CINCINNATI -- What some call a public health risk, others call home.
The city is ordering people living in a tent city on Third Street to leave by 2 p.m. Friday. But some of those people experiencing homelessness don't seem to be on board with the plan.
The camp has been up for several months, with about 40 people living there. The city set a deadline of 2 p.m. Friday for everybody to move out.
Mayor John Cranley called the camp "a public health hazard," citing a health department report.
"There is an alarming increase in hepatitis outbreaks, there's risk of HIV, needles, urine, feces -- a totally unacceptable health hazard to the city," Cranley said.
In a written statement Thursday, the city said its "main concern is the health and safety of all our residents and visitors."
"As such we will focus on cleaning and sanitizing the area along Third Street, and we will work with social service providers to find appropriate support services and housing solutions for those currently living in the Third Street encampment.
"We will continue to enforce local laws and ensure we don’t have people in Cincinnati living in unsafe, unsanitary conditions."
But clearing out on Friday isn't the message people in the tents seem to be hearing. The colony's leader, who goes by just Desmond, said it's simply a cleaning. He said he'd like to see the tent city become permanent. He also claimed the city had not given them a deadline.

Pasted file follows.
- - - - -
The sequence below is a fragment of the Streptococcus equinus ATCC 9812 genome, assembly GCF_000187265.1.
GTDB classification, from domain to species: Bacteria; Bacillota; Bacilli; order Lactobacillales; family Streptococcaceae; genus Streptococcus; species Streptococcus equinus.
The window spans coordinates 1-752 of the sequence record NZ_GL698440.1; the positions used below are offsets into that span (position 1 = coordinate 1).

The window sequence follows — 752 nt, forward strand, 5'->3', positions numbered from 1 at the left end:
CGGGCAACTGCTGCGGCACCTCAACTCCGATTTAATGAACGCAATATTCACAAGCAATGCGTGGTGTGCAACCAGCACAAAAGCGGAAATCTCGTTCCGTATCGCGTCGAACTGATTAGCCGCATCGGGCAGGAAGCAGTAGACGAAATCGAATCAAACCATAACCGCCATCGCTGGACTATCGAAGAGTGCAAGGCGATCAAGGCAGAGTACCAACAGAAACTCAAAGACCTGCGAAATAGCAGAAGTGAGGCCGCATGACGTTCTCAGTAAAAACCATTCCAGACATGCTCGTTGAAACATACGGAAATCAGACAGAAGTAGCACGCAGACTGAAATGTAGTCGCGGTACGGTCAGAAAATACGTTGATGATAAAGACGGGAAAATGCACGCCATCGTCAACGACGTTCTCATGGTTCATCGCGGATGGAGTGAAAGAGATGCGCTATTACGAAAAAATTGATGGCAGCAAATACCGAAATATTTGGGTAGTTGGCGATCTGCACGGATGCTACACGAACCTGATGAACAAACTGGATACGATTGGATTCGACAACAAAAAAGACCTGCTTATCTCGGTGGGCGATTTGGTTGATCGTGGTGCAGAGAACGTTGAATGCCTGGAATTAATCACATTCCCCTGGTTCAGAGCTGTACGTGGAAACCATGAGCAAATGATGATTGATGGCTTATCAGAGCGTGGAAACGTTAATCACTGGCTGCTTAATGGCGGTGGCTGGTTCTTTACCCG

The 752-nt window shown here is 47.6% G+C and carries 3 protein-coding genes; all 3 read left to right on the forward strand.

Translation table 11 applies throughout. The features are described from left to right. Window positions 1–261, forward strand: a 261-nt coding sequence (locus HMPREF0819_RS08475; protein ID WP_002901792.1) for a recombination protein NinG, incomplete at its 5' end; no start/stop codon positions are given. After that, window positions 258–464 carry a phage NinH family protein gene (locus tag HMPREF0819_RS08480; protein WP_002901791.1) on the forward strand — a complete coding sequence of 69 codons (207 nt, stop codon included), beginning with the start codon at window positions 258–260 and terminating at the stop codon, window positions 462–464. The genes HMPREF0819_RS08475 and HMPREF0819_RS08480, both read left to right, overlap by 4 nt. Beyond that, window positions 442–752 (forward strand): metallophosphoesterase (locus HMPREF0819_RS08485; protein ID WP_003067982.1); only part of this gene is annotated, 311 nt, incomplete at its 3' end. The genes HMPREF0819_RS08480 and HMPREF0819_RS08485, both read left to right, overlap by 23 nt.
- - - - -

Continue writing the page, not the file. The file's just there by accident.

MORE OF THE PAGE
"But, if we have the cleanest five blocks in Cincinnati, why do you need to clean here when there's other neighborhoods that need to be cleaned, the potholes that need to be filled?" Desmond said.
The issue drew considerable debate at Wednesday's city council meeting.
"This is a problem that we have to address, the root of the causes of which are addiction, mental health and livable paying jobs, so that people never end up on the streets," Councilman Chris Seelbach said.
"They want to make this a permanent fixture on Third Street and then transition folks out to more sustainable living," said Councilman Jeff Pastor. "This cannot happen. I mean, that's just not right. It literally breaks the rule of law."
Councilwoman Tamaya Dennard said all sides need to check their egos at the door.
"I'm going to find a solution that works for everybody, not just for people with money, not just for people who don't want to see it, not just for us, not just what's convenient because equity is hard," Dennard said.
Leaders from the group Maslow's Army have been on the scene, trying to help the tent city residents move on.
"We're optimistic that we can direct them to a shelter, but there's always that 10 percent that want to stay outside, and all we can do is plant the seed that we want what's best for them," said Susan Landis, Maslow's Army co-founder.
Co-founder Sam Landis said it takes a lot of time to match people with services.
"We understand that people can't be living on Third Street, but they have to have somewhere to go," he said.
Up next is an effort to close the camp between Fort Washington Way and One Lytle Place. Acting City Manager Patrick Duhaney said that will involve a social services blitz and cleanup.